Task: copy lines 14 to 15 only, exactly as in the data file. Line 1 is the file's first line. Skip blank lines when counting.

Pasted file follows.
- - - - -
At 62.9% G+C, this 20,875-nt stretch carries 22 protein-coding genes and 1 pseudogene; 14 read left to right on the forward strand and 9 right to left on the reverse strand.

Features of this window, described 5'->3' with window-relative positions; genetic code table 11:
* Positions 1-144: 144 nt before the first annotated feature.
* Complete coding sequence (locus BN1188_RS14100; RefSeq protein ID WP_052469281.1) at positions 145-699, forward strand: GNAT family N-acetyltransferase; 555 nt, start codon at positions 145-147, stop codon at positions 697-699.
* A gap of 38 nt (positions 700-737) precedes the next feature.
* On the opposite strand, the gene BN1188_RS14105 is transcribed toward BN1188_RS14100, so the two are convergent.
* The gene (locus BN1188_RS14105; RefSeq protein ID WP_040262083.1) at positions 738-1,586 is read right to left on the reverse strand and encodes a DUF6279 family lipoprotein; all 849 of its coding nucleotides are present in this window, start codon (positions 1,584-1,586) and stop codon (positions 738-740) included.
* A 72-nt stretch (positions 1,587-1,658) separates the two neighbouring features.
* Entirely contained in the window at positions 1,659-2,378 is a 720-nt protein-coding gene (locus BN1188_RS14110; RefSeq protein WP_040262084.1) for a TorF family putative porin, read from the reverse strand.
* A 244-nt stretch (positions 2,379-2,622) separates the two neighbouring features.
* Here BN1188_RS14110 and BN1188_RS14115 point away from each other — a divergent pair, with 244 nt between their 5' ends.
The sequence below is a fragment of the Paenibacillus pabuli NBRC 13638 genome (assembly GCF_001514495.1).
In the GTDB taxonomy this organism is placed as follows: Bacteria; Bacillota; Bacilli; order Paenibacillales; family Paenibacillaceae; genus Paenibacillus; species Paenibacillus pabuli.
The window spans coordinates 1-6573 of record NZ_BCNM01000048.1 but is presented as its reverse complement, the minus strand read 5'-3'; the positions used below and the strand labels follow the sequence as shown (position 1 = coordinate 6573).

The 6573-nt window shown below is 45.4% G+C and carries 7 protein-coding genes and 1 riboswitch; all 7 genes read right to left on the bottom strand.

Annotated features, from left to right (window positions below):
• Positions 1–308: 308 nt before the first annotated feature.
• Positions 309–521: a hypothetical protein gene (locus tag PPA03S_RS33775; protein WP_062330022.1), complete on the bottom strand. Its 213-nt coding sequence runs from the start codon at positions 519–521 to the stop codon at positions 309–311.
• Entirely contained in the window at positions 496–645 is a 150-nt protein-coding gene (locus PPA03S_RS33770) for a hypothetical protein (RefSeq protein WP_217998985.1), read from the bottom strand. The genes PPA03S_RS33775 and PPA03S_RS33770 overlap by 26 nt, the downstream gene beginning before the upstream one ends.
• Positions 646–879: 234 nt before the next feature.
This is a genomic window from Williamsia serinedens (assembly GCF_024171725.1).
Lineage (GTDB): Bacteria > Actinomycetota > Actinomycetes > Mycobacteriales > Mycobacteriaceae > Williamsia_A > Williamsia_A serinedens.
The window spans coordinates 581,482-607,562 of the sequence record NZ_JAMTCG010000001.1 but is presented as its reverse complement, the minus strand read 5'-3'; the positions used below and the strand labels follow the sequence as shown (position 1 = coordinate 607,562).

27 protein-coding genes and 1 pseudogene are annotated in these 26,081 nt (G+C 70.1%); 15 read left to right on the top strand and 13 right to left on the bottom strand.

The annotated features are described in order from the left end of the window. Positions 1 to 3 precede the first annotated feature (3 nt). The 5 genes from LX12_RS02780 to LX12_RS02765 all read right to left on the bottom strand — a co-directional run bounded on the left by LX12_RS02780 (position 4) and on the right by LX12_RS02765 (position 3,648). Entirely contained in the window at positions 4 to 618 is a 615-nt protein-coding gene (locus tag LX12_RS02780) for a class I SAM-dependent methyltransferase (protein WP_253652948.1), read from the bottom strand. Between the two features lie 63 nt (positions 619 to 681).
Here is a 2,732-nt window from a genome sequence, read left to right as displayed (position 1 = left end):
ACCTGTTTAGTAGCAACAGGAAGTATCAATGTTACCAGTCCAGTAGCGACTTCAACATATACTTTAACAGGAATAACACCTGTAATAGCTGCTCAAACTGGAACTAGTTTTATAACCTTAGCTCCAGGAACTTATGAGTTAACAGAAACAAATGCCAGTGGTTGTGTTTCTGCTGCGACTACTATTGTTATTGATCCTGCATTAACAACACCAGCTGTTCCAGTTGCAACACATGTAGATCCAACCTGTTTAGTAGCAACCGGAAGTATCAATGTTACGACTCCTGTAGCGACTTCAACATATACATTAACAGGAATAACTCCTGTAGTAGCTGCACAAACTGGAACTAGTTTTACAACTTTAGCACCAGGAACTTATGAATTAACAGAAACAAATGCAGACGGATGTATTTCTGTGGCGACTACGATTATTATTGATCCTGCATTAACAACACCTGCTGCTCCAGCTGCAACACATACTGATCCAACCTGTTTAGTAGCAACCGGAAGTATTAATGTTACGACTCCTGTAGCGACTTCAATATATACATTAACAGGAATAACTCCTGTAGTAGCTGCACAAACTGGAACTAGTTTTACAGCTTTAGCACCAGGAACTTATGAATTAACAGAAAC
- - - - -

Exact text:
The window spans coordinates 1-6573 of record NZ_BCNM01000048.1 but is presented as its reverse complement, the minus strand read 5'-3'; the positions used below and the strand labels follow the sequence as shown (position 1 = coordinate 6573).

The 6573-nt window shown below is 45.4% G+C and carries 7 protein-coding genes and 1 riboswitch; all 7 genes read right to left on the bottom strand.